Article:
Defense loses bid; hearing open to public
EAGLE, Colo. -- Kobe Bryant's lawyers lost their bid to force his accuser to testify at a preliminary hearing and to close the session to the public, setbacks that could prompt them to waive the proceeding and go straight to trial on a sexual assault charge.
Bryant's attorneys did not return calls seeking comment after a judge denied their requests on Thursday, but legal experts said they expect the defense will waive the preliminary hearing, which determines whether there is enough evidence to put someone on trial.
"The whole point of a preliminary hearing from a defense lawyer's point of view is to be able to question the witnesses," said Los Angeles defense attorney Steve Cron. Without that option, he said, the hearing is just a chance for prosecutors to present evidence.
"It's a total victory for the prosecution," said Craig Silverman, a Denver defense attorney who is following the case.
Eagle County Judge Frederick Gannett said that even if Bryant waives the Oct. 9 hearing, he still must appear that day for a bail hearing.
If Bryant's attorneys waive the hearing, a district judge could take Gannett's seat and proceed immediately with Bryant's initial appearance in that court, former prosecutor David Lugert said.
"It moves things along, you don't get facts of the preliminary (hearing) out, and he doesn't have to come back in 30 days," said Lugert, a defense attorney in Eagle.
Gannett also turned down defense requests to see the woman's medical records. She was treated earlier this year at a hospital after police at the University of Northern Colorado, where she was a freshman, determined she was "a danger to herself."
The defense request suggested that Bryant's attorneys wanted to raise questions about the woman's mental stability.
Prosecutors and attorneys for the woman and for hospitals argued that such records are protected under state and federal privacy laws. Gannett said the issue should be decided by the presiding judge if the case goes to trial.
Bryant, 25, was charged with felony sexual assault after the 19-year-old woman said he attacked her June 30 at the mountain resort where she worked and he was a guest. The Lakers star has said the two had consensual sex.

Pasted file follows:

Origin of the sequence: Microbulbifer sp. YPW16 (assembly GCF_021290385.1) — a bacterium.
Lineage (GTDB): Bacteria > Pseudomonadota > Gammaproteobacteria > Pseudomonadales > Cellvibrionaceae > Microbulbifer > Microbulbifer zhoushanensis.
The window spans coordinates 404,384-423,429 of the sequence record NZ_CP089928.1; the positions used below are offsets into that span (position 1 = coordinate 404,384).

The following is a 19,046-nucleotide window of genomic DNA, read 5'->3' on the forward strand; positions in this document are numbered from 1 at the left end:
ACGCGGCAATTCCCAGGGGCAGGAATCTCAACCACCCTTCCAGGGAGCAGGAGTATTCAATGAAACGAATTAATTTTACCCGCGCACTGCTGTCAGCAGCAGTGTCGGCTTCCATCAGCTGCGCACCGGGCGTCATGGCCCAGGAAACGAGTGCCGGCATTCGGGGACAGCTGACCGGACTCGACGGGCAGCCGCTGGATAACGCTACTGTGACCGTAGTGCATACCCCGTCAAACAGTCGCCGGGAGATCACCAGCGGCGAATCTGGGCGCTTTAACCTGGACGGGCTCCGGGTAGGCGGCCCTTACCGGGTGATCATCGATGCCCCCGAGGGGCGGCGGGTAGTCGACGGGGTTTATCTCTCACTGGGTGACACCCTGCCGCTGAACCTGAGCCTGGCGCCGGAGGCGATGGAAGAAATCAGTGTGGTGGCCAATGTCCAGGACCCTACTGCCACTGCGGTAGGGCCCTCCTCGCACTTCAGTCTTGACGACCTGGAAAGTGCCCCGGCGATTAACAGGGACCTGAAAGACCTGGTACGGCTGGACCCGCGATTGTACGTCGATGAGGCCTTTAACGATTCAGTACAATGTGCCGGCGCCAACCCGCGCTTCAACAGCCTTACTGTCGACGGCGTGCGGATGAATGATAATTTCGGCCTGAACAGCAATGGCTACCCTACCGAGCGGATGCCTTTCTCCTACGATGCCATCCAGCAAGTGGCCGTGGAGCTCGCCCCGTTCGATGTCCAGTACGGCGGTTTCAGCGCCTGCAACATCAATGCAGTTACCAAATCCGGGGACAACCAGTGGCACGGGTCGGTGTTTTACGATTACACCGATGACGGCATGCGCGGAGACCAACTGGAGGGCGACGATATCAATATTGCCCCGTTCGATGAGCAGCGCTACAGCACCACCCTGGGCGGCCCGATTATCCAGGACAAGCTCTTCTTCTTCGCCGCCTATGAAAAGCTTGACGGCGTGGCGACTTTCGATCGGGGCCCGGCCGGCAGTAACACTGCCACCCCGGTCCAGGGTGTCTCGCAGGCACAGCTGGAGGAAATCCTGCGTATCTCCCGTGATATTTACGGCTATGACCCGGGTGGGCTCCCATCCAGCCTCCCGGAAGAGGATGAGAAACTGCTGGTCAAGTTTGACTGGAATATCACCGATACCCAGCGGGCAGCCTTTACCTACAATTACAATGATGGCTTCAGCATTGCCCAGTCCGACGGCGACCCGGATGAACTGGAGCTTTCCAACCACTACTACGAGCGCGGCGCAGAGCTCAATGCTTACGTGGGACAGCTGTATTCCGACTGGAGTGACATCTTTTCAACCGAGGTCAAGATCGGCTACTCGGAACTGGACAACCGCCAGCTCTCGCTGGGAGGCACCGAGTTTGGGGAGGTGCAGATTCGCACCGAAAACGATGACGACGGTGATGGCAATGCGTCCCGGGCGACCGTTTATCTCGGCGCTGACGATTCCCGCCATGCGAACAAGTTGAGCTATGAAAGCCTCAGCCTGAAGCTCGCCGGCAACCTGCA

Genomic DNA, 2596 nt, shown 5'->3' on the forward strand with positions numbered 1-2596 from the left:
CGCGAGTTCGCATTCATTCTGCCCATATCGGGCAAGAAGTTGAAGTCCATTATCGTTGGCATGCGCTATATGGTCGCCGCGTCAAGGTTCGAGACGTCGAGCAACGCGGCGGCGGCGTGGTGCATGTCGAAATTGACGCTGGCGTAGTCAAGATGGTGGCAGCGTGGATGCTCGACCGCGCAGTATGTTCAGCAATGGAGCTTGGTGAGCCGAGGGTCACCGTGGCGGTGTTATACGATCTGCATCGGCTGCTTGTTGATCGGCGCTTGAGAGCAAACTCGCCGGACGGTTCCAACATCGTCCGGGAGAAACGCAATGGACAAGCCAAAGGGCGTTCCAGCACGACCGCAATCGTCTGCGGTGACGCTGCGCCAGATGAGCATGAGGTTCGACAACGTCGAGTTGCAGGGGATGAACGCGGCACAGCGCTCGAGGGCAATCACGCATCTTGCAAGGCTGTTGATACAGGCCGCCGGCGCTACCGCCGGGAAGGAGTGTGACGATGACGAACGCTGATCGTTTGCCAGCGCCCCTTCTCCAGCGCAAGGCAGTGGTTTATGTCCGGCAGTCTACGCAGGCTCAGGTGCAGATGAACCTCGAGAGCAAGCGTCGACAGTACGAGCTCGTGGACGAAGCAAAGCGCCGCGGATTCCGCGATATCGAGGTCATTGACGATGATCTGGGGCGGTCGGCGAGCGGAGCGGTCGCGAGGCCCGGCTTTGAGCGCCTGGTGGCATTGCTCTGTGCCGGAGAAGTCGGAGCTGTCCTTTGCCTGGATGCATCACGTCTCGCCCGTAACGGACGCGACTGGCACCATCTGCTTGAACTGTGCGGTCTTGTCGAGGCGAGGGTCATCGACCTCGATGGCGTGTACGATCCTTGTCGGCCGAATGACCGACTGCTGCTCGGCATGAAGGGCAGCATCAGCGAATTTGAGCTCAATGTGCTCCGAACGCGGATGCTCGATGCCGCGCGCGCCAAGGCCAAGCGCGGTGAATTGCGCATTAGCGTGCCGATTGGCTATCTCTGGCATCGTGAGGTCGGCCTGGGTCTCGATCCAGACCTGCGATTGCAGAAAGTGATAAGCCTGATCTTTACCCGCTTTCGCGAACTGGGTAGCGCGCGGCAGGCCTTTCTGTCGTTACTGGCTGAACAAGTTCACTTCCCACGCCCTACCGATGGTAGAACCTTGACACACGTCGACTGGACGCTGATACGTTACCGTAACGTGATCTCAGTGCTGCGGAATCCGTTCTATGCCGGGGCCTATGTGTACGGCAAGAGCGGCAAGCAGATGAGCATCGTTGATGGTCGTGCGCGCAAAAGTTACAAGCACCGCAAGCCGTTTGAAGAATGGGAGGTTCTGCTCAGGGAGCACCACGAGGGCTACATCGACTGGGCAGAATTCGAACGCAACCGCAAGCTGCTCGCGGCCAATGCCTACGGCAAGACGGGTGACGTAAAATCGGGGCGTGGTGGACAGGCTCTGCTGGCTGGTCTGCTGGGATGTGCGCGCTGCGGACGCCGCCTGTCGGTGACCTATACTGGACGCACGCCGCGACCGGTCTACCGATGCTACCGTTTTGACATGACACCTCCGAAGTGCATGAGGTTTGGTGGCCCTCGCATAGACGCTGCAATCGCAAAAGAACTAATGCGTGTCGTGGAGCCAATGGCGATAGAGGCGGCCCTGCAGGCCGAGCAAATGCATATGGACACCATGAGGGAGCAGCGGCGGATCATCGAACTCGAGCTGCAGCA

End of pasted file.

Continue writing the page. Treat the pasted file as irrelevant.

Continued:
Prosecutors were expected to present key evidence at the preliminary hearing, including photographs of what they say are injuries to the woman, a videotaped statement from her and a statement from Bryant they say supports much of what his accuser told investigators.
However, Gannett said prosecutors plan to withdraw both the video and audio statements if the hearing remains open.
A spokeswoman for the prosecution did not immediately return a call for comment.
The judge plans to meet with attorneys to decide whether parts of next week's hearing should be closed to preserve Bryant's right to a fair trial. However, he said he was leaning toward keeping the proceeding open.
Victims are rarely made to testify at preliminary hearings, though defense attorneys often request it.
Bryant's attorneys had argued that the judge had a duty to assess the alleged victim's testimony and that they have the right to cross-examine her. Prosecutors and attorneys for the woman said enough evidence existed already without subjecting her to unnecessary anxiety and intimidation.
Defense attorneys Hal Haddon and Pamela Mackey also had argued that publicity surrounding the hearing would threaten Bryant's right to a fair trial by exposing potential jurors to damaging information. Preliminary hearings can be closed in Colorado if a judge determines that right is threatened and there are no alternatives.
But Gannett said a closed hearing would produce media speculation that could be more damaging than "narrowly tailored evidence" presented in an open hearing.
Prosecutors and attorneys for news organizations said the hearing should remain open under long-standing practice across the country.
Lawyers for news organizations including The Associated Press, NBC, CNN, the Los Angeles Times and The Denver Post said no preliminary hearing has been closed to the public in Colorado since 1979, when the state Supreme Court set standards for making such decisions.
Copyright 2003 by The Associated Press
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